‘Facial recognition’ for galaxies helps reveal secrets at heart of young galaxies
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Researchers at the University of California (UC) Santa Cruz have developed a ‘facial recognition’ system for categorising galaxies.
Galaxies evolve over billions of years; astronomers cannot observe the evolution of a single galaxy and must instead look back through time at the most distant galaxies to observe them as they appeared during their early years. Due to these limitations, computer simulations of galaxies are valuable for the study of galaxies and their evolution.
Researchers at UC Santa Cruz have been using observations and simulations to study a phenomenon known as ‘blue nuggets’ in early galaxies, whereby gas flows into the centre of a galaxy form dense, star-forming regions (the nuggets).
In order to assist them with their work, the researchers used deep learning in order to teach an algorithm to categorise galaxies at different phases in their lives.
Deep learning - an approach to machine learning - uses algorithms approximately reflecting the structure of the biological brain (an artificial neural network). During deep learning, data is passed through layers of a neural network, each layer drawing features from the data. This approach is commonly used in image recognition and voice-to-text programs.
In this case, the researchers trained a deep learning algorithm using images from cosmological simulations, which generated images of galaxies as they would look when photographed from the Hubble Space Telescope. These mock-ups were used to train the algorithm to recognise three phases in the evolution of a galaxy: pre-blue nugget, blue nugget and post-blue nugget.
Slightly to their surprise, the algorithm proved very good at analysing real photographs of galaxies taken by the Hubble Space Telescope.
“We were not expecting it to be all that successful. I’m amazed at how powerful that is,” said Joel Primack, Emiritus Professor of Physics at the UC Santa Cruz’ Institute for Particle Physics. “We know the simulations have limitations, so we don’t want to make too strong a claim. But we don’t think this is just a lucky fluke.”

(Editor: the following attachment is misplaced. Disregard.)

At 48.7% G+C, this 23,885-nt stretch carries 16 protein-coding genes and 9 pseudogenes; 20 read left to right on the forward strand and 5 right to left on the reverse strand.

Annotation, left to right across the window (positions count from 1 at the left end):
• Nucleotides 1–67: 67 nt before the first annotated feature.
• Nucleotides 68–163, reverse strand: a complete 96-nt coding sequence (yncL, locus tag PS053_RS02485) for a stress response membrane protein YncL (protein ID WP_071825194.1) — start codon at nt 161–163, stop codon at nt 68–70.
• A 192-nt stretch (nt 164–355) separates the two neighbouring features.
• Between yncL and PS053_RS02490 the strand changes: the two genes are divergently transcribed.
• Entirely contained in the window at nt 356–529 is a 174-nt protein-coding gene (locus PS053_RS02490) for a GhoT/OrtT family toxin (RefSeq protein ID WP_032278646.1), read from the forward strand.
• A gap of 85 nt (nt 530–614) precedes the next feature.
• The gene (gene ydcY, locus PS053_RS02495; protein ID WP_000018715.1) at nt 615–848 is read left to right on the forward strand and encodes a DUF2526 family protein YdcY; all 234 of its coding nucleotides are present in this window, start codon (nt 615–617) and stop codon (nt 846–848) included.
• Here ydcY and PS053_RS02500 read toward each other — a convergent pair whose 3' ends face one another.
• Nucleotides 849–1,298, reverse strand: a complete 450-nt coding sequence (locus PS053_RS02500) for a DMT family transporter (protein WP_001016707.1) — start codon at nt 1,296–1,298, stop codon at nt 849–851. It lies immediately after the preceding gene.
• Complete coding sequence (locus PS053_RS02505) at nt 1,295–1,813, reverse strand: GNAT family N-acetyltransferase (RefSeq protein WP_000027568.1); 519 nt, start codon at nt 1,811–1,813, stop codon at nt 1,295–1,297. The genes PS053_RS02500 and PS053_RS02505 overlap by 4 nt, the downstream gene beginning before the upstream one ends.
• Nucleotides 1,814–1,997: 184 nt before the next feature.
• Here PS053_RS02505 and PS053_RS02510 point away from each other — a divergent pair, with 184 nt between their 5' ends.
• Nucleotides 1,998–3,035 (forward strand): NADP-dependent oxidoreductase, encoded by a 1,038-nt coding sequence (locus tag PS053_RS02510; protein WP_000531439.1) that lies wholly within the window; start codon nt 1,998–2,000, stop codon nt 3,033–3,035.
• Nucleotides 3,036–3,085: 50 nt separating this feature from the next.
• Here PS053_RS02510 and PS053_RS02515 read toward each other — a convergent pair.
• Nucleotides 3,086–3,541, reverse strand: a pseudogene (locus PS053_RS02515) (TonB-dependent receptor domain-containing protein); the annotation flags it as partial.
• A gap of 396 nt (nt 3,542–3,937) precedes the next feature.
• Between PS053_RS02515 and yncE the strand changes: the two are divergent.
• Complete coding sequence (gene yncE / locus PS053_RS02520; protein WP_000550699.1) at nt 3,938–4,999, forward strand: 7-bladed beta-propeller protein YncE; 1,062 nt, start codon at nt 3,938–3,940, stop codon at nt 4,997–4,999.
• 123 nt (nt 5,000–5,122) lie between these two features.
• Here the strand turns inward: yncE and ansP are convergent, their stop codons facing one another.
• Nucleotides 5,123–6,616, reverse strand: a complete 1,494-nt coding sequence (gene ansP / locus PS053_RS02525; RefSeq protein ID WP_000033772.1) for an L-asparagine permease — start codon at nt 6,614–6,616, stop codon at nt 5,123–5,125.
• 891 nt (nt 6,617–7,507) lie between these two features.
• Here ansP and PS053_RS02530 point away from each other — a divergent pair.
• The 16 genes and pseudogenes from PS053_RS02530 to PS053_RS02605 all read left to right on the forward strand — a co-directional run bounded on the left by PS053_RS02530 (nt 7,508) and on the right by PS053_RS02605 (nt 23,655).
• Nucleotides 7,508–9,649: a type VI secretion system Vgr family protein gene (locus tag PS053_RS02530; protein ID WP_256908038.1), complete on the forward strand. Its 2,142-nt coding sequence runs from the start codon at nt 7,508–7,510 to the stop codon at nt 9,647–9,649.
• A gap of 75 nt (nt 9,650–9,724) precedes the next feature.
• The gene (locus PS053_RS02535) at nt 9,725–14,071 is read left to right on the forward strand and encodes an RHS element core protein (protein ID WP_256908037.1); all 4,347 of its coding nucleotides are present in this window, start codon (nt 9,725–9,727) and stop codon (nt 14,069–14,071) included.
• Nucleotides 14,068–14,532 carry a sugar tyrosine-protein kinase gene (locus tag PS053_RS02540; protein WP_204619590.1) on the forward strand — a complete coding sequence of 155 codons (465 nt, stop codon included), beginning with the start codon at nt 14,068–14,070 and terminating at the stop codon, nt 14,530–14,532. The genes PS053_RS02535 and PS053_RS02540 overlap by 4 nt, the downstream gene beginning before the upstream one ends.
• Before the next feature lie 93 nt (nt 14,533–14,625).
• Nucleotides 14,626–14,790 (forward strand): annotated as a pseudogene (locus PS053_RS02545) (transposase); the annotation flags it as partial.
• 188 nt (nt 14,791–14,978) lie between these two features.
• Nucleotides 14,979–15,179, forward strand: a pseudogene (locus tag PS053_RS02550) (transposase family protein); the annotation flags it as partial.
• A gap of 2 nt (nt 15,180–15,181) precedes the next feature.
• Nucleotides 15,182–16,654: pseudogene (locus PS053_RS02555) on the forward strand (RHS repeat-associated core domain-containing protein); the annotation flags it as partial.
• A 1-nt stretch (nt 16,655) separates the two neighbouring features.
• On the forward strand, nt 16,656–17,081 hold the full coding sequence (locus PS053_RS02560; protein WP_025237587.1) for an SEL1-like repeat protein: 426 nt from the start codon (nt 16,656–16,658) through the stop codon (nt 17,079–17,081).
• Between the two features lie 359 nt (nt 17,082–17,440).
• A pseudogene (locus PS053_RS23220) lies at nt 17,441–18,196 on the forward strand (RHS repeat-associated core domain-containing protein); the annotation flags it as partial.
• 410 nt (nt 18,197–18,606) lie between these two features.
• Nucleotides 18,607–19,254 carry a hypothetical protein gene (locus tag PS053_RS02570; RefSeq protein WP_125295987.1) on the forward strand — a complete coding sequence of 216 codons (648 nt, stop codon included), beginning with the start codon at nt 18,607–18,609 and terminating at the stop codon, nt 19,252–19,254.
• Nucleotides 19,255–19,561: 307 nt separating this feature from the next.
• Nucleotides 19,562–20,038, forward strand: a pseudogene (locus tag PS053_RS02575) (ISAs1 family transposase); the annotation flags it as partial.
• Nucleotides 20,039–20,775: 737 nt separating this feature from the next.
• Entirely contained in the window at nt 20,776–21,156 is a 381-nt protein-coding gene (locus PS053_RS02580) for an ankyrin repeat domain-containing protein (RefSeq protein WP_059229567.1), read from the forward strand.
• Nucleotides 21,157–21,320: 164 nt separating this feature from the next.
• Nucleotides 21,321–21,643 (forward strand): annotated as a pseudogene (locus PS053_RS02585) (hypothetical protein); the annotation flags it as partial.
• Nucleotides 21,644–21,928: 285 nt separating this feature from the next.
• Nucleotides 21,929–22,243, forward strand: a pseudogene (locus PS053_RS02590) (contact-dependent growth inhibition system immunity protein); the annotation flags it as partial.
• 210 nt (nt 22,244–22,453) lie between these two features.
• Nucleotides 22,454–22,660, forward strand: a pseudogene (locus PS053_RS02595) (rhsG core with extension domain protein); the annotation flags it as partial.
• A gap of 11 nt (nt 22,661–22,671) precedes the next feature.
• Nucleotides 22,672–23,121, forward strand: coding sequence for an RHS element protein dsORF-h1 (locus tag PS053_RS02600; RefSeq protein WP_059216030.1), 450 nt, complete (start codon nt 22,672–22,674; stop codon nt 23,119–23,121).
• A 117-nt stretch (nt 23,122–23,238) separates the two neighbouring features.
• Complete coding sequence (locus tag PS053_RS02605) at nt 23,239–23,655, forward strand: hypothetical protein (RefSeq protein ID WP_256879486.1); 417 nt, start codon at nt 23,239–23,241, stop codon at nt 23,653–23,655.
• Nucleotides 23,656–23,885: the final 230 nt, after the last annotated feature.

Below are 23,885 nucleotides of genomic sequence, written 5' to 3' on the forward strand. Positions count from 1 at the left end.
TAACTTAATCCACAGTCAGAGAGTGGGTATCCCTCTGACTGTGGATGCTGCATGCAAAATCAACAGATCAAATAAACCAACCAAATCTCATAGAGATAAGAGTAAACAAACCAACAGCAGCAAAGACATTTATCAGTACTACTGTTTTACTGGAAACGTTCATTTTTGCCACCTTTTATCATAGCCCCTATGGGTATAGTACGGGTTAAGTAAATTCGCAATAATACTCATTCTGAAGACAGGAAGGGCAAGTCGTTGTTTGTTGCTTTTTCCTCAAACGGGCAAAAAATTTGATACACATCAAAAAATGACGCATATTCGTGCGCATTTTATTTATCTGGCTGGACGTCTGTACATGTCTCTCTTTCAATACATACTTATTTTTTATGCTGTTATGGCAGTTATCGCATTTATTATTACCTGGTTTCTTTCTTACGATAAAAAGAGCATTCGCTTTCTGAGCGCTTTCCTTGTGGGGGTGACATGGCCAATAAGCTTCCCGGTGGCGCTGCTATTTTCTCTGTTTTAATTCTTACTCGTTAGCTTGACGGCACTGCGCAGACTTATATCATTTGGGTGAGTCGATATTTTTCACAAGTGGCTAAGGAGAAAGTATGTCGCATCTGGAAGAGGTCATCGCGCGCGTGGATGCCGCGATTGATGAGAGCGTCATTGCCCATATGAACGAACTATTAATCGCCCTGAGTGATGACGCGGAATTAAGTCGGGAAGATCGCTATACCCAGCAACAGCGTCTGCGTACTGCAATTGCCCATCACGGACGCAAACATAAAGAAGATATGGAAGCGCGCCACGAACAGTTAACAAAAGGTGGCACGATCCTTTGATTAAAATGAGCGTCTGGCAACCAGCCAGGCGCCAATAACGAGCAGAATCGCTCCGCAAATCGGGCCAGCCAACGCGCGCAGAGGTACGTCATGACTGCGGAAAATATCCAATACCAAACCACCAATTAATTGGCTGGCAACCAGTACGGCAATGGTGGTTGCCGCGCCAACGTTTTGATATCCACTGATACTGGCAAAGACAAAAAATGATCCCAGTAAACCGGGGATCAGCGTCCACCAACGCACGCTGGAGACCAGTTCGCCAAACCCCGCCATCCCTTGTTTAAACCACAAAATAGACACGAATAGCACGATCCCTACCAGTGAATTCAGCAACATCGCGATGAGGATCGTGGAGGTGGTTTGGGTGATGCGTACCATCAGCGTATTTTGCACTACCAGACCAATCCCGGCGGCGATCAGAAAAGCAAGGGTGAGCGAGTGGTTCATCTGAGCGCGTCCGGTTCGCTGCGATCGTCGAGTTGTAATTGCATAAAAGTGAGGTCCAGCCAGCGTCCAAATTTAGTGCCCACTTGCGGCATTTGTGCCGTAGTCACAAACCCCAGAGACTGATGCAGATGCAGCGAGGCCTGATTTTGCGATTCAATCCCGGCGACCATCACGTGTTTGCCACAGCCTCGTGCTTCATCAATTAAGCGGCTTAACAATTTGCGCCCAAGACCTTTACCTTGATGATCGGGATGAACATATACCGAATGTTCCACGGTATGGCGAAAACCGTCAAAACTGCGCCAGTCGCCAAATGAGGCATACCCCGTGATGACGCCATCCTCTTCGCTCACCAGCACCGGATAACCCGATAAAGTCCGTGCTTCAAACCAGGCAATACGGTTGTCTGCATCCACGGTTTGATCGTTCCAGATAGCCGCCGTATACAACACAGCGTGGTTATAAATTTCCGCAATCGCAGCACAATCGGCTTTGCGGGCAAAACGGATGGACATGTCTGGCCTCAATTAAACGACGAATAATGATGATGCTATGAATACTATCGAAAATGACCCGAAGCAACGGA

The algorithm - working through mock-ups and photographs - found that the ‘blue nuggets’ only occur in galaxies with certain masses. This phenomenon is followed by quenching of star formation, leading to a ‘red nugget’ phase.
According to David Koo, Emeritus Professor of Astronomy and Astrophysics at UC Santa Cruz, deep learning could play a role in identifying patterns in observational data that humans cannot identify.
“Deep learning looks for patterns and the machine can see patterns that are so complex that we humans don’t see them,” said Koo. “We want to do a lot more testing of this approach, but in this proof-of-concept study, the machine seemed to successfully find in the data the different stages of galaxy evolution identified in the simulations.”
According to Koo, astronomers and computers of the future will be equipped with far more observational data due to major new survey projects such as the James Webb Space Telescope and the Wide-Field Infrared Survey Telescope.
“This is the beginning of a very exciting time for using advanced artificial intelligence in astronomy,” said Koo.